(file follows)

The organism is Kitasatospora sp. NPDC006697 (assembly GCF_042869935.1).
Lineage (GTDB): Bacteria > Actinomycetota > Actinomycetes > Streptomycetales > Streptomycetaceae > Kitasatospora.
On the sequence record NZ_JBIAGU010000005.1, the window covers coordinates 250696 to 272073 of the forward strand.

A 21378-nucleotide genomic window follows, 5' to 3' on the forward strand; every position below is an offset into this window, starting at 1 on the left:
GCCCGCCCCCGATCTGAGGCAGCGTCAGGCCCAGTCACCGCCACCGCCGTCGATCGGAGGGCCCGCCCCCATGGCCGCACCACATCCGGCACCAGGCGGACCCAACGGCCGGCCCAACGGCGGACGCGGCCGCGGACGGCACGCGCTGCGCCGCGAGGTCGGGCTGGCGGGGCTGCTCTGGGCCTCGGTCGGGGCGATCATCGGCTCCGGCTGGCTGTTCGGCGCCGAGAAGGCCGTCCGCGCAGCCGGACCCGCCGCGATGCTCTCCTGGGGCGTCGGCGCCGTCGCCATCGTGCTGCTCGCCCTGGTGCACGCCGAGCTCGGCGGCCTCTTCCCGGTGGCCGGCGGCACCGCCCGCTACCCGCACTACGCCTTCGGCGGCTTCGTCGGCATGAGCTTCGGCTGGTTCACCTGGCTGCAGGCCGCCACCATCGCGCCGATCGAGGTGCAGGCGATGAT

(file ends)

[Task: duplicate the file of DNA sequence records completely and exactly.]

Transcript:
The organism is Kitasatospora sp. NPDC006697 (assembly GCF_042869935.1).
Lineage (GTDB): Bacteria > Actinomycetota > Actinomycetes > Streptomycetales > Streptomycetaceae > Kitasatospora.
On the sequence record NZ_JBIAGU010000005.1, the window covers coordinates 250696 to 272073 of the forward strand.

A 21378-nucleotide genomic window follows, 5' to 3' on the forward strand; every position below is an offset into this window, starting at 1 on the left:
GCCCGCCCCCGATCTGAGGCAGCGTCAGGCCCAGTCACCGCCACCGCCGTCGATCGGAGGGCCCGCCCCCATGGCCGCACCACATCCGGCACCAGGCGGACCCAACGGCCGGCCCAACGGCGGACGCGGCCGCGGACGGCACGCGCTGCGCCGCGAGGTCGGGCTGGCGGGGCTGCTCTGGGCCTCGGTCGGGGCGATCATCGGCTCCGGCTGGCTGTTCGGCGCCGAGAAGGCCGTCCGCGCAGCCGGACCCGCCGCGATGCTCTCCTGGGGCGTCGGCGCCGTCGCCATCGTGCTGCTCGCCCTGGTGCACGCCGAGCTCGGCGGCCTCTTCCCGGTGGCCGGCGGCACCGCCCGCTACCCGCACTACGCCTTCGGCGGCTTCGTCGGCATGAGCTTCGGCTGGTTCACCTGGCTGCAGGCCGCCACCATCGCGCCGATCGAGGTGCAGGCGATGAT